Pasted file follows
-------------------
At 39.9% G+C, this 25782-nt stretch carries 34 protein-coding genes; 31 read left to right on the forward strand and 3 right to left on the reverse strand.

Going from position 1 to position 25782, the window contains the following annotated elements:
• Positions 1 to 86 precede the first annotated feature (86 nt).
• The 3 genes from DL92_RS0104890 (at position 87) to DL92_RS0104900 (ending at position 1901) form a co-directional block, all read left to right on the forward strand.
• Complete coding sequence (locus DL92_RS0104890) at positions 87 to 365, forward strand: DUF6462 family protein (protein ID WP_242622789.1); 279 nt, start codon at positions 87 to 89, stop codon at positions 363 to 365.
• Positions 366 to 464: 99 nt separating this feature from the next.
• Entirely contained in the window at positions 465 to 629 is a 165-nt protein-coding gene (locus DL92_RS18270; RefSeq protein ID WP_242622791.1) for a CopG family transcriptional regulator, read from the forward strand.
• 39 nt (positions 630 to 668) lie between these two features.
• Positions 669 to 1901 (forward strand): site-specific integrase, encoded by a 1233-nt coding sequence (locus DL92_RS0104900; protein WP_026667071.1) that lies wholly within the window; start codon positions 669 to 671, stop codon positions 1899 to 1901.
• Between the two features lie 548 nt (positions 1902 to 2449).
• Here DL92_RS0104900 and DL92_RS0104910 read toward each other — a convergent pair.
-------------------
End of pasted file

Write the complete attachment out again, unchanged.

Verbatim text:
At 39.9% G+C, this 25782-nt stretch carries 34 protein-coding genes; 31 read left to right on the forward strand and 3 right to left on the reverse strand.

Going from position 1 to position 25782, the window contains the following annotated elements:
• Positions 1 to 86 precede the first annotated feature (86 nt).
• The 3 genes from DL92_RS0104890 (at position 87) to DL92_RS0104900 (ending at position 1901) form a co-directional block, all read left to right on the forward strand.
• Complete coding sequence (locus DL92_RS0104890) at positions 87 to 365, forward strand: DUF6462 family protein (protein ID WP_242622789.1); 279 nt, start codon at positions 87 to 89, stop codon at positions 363 to 365.
• Positions 366 to 464: 99 nt separating this feature from the next.
• Entirely contained in the window at positions 465 to 629 is a 165-nt protein-coding gene (locus DL92_RS18270; RefSeq protein ID WP_242622791.1) for a CopG family transcriptional regulator, read from the forward strand.
• 39 nt (positions 630 to 668) lie between these two features.
• Positions 669 to 1901 (forward strand): site-specific integrase, encoded by a 1233-nt coding sequence (locus DL92_RS0104900; protein WP_026667071.1) that lies wholly within the window; start codon positions 669 to 671, stop codon positions 1899 to 1901.
• Between the two features lie 548 nt (positions 1902 to 2449).
• Here DL92_RS0104900 and DL92_RS0104910 read toward each other — a convergent pair.